The US car maker's finance unit announced on Friday that it would start to implement machine learning to “further enhance its consistent and prudent lending practices across the credit spectrum”. The move follows a study conducted with ZestFinance, a fintech company specialising in credit data and underwriting, that revealed machine learning could help more accurately predict the risks of lending to customers with little or no credit history.
“We worked with ZestFinance to harness the capability of machine learning to analyse more data and to analyse our data differently. The study showed improved predictive power, which holds promise for more approvals, enhanced customer experiences and even stronger business performance, including lower credit losses,” Ford said in an August statement.
The move to incorporate more technology and alternative sources of data comes at a time when credit scores are quickly losing their shine as the sole indicator of a borrower’s ability to repay debt. According to a May report by the Center for the New Middle Class, a research group at subprime lender Elevate, 109m Americans have a credit score below 700, with another 53m falling under the “credit invisible” category. This has created a growing need for credit products that do not heavily rely on credit scores or credit histories as measures of creditworthiness.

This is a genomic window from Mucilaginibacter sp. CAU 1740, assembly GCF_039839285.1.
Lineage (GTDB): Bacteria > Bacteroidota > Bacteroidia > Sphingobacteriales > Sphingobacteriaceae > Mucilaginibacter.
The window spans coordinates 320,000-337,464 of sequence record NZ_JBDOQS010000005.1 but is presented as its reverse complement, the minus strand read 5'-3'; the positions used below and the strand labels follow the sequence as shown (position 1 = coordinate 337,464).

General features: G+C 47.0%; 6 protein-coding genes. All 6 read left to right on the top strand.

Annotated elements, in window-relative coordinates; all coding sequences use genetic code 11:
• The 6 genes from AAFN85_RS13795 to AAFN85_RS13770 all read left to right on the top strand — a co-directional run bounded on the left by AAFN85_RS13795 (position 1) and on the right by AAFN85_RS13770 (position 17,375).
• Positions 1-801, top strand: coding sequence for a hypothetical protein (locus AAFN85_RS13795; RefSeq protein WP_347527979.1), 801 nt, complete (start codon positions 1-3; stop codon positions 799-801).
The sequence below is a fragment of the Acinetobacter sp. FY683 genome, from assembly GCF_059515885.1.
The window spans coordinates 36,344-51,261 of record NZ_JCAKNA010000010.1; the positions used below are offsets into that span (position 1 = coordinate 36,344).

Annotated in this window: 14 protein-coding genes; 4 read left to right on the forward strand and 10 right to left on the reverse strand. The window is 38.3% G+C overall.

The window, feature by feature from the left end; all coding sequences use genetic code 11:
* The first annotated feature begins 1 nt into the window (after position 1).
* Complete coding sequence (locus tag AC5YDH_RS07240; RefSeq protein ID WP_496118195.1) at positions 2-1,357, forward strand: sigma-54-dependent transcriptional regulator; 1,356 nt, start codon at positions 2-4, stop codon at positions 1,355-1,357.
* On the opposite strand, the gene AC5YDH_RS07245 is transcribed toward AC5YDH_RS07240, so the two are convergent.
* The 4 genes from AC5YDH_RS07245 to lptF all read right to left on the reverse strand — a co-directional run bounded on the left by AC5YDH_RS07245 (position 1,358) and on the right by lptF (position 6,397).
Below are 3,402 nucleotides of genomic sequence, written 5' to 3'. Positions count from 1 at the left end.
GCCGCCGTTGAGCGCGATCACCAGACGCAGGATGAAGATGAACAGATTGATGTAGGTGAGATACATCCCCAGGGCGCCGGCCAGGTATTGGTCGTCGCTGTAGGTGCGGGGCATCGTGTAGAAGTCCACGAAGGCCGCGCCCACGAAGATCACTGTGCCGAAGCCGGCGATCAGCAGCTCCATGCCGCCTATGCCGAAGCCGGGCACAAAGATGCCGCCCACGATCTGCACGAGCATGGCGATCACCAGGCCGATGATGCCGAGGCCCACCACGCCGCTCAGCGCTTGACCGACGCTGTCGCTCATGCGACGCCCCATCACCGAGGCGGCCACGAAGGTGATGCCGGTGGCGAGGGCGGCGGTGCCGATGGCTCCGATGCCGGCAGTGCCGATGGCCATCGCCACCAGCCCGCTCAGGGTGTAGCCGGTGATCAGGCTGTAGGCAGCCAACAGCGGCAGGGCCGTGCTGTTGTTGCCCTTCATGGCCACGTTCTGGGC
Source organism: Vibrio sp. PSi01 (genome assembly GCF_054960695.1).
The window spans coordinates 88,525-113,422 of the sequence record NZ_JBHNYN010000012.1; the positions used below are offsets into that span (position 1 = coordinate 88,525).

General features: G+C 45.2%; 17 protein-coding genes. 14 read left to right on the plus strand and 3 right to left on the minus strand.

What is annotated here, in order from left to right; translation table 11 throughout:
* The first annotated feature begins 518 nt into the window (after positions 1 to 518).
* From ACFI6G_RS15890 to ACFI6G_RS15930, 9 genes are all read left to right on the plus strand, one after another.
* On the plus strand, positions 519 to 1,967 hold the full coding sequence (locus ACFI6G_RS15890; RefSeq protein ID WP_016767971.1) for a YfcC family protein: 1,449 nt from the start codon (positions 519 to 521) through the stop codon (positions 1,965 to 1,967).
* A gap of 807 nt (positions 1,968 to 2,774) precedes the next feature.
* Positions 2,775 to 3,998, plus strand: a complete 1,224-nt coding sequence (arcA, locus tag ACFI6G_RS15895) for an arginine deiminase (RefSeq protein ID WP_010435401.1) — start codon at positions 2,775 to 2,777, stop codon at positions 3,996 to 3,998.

Among the broader group of underserved consumers are millennials, which Ford said are the “fastest-growing segment” of new car buyers. According to the company’s estimates, new vehicles bought by millennials represented 29% of all US sales, with the number expected to grow to 40% by 2020. However, they are a demographic that does not always have the necessary credit records needed in traditional methods of underwriting. Alternative data and credit scoring would unlock this consumer demographic, benefiting both lenders and borrowers seeking credit.
Low or no credit borrowers have long been perceived as too risky by many lenders. A report from Kroll last week suggested that an increase in the number of auto loans made to lower quality borrowers had been behind an increase in delinquencies. Incorporating alternative data will not only provide a better insight into the risk of default, but also help lenders offer rates and repayment terms better suited to borrowers’ true ability to repay.
It is hoped that alternative data, with its promise of predicting risk better than traditional credit scores, will improve lending conditions for subprime and underserved borrowers. Given the growing number of Americans falling into the subprime category, more lenders should also follow Ford in seeking alternative data for underwriting or risk locking themselves off from a large and growing segment of consumers.